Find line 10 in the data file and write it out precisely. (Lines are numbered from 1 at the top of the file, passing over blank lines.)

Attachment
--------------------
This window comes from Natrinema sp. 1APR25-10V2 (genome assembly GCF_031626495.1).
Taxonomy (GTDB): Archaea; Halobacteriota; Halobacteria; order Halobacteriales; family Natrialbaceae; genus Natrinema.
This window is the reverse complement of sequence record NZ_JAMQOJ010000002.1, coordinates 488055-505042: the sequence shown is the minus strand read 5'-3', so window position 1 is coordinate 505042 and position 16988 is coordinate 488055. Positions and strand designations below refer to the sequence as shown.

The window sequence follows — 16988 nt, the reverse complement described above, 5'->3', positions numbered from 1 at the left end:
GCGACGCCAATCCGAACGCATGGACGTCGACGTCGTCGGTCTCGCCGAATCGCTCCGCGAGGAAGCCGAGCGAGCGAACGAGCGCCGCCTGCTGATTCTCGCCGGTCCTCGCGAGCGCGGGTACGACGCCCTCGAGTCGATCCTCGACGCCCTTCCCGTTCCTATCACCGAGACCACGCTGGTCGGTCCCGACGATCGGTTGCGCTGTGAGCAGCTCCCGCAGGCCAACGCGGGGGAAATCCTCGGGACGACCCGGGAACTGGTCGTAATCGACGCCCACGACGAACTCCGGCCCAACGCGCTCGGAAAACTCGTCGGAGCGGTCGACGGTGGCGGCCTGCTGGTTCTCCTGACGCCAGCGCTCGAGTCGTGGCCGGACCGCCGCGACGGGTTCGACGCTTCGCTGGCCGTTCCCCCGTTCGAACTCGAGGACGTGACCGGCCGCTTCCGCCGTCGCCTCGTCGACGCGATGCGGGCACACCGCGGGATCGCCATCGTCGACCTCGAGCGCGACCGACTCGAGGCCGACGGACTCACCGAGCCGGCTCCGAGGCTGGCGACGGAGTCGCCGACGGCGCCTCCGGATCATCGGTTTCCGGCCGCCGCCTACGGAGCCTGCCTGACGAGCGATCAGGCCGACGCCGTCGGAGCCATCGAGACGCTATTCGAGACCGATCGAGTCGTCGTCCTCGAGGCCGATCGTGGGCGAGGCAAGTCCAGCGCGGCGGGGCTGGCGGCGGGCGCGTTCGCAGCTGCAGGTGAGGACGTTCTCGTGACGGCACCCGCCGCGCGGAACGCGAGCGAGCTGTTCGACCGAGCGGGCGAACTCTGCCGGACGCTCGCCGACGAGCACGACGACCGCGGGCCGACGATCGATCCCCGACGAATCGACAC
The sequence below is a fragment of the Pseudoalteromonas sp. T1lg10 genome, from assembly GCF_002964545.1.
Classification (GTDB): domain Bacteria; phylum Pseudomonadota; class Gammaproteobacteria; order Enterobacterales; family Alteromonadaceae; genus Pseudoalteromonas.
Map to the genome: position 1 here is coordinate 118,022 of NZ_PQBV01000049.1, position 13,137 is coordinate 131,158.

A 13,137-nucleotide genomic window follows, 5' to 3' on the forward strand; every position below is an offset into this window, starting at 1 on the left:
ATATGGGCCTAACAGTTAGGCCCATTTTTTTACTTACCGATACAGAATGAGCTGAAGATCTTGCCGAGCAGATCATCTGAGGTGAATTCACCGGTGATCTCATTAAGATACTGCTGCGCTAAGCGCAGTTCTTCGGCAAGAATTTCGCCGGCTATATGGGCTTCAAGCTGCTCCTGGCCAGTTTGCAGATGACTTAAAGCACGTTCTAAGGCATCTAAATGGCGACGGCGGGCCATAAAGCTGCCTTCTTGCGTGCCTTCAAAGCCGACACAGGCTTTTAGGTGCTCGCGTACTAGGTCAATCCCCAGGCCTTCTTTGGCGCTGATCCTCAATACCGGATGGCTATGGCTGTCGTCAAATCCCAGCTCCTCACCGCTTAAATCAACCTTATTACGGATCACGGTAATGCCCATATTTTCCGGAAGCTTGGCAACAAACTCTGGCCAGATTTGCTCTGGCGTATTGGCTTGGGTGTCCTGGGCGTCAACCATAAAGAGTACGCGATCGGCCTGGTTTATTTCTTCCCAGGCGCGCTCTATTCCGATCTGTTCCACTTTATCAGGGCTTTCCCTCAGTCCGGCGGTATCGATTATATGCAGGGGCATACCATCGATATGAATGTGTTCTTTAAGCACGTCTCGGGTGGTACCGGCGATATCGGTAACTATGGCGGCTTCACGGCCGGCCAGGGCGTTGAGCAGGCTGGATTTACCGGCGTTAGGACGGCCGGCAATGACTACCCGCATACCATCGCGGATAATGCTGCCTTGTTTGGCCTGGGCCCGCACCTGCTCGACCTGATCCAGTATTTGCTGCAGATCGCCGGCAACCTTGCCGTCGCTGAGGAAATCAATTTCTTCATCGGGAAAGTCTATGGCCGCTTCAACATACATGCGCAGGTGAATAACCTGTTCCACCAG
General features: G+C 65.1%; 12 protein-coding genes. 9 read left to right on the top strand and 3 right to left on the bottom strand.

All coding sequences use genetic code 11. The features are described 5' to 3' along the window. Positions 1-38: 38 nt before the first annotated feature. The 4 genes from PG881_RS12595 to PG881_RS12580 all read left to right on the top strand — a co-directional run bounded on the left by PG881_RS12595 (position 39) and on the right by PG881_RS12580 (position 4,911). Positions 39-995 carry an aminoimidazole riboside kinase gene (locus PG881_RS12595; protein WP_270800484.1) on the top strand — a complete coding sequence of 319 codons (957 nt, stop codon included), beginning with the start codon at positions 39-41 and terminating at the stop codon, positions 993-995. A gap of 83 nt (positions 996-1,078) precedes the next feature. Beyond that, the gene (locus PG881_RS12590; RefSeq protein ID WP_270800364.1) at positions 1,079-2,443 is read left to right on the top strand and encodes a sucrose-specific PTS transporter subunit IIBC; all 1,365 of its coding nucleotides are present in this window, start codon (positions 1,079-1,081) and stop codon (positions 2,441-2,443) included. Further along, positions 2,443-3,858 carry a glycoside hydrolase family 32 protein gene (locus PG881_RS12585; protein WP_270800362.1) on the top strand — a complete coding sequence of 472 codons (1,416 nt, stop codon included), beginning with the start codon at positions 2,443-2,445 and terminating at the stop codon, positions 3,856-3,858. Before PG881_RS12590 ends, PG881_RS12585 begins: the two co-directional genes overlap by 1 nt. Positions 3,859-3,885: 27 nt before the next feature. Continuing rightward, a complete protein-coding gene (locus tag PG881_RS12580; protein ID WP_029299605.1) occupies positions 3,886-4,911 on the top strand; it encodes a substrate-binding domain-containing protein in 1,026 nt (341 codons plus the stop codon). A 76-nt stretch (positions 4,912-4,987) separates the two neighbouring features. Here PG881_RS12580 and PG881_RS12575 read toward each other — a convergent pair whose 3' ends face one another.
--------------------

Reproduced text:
ATATGGGCCTAACAGTTAGGCCCATTTTTTTACTTACCGATACAGAATGAGCTGAAGATCTTGCCGAGCAGATCATCTGAGGTGAATTCACCGGTGATCTCATTAAGATACTGCTGCGCTAAGCGCAGTTCTTCGGCAAGAATTTCGCCGGCTATATGGGCTTCAAGCTGCTCCTGGCCAGTTTGCAGATGACTTAAAGCACGTTCTAAGGCATCTAAATGGCGACGGCGGGCCATAAAGCTGCCTTCTTGCGTGCCTTCAAAGCCGACACAGGCTTTTAGGTGCTCGCGTACTAGGTCAATCCCCAGGCCTTCTTTGGCGCTGATCCTCAATACCGGATGGCTATGGCTGTCGTCAAATCCCAGCTCCTCACCGCTTAAATCAACCTTATTACGGATCACGGTAATGCCCATATTTTCCGGAAGCTTGGCAACAAACTCTGGCCAGATTTGCTCTGGCGTATTGGCTTGGGTGTCCTGGGCGTCAACCATAAAGAGTACGCGATCGGCCTGGTTTATTTCTTCCCAGGCGCGCTCTATTCCGATCTGTTCCACTTTATCAGGGCTTTCCCTCAGTCCGGCGGTATCGATTATATGCAGGGGCATACCATCGATATGAATGTGTTCTTTAAGCACGTCTCGGGTGGTACCGGCGATATCGGTAACTATGGCGGCTTCACGGCCGGCCAGGGCGTTGAGCAGGCTGGATTTACCGGCGTTAGGACGGCCGGCAATGACTACCCGCATACCATCGCGGATAATGCTGCCTTGTTTGGCCTGGGCCCGCACCTGCTCGACCTGATCCAGTATTTGCTGCAGATCGCCGGCAACCTTGCCGTCGCTGAGGAAATCAATTTCTTCATCGGGAAAGTCTATGGCCGCTTCAACATACATGCGCAGGTGAATAACCTGTTCCACCAG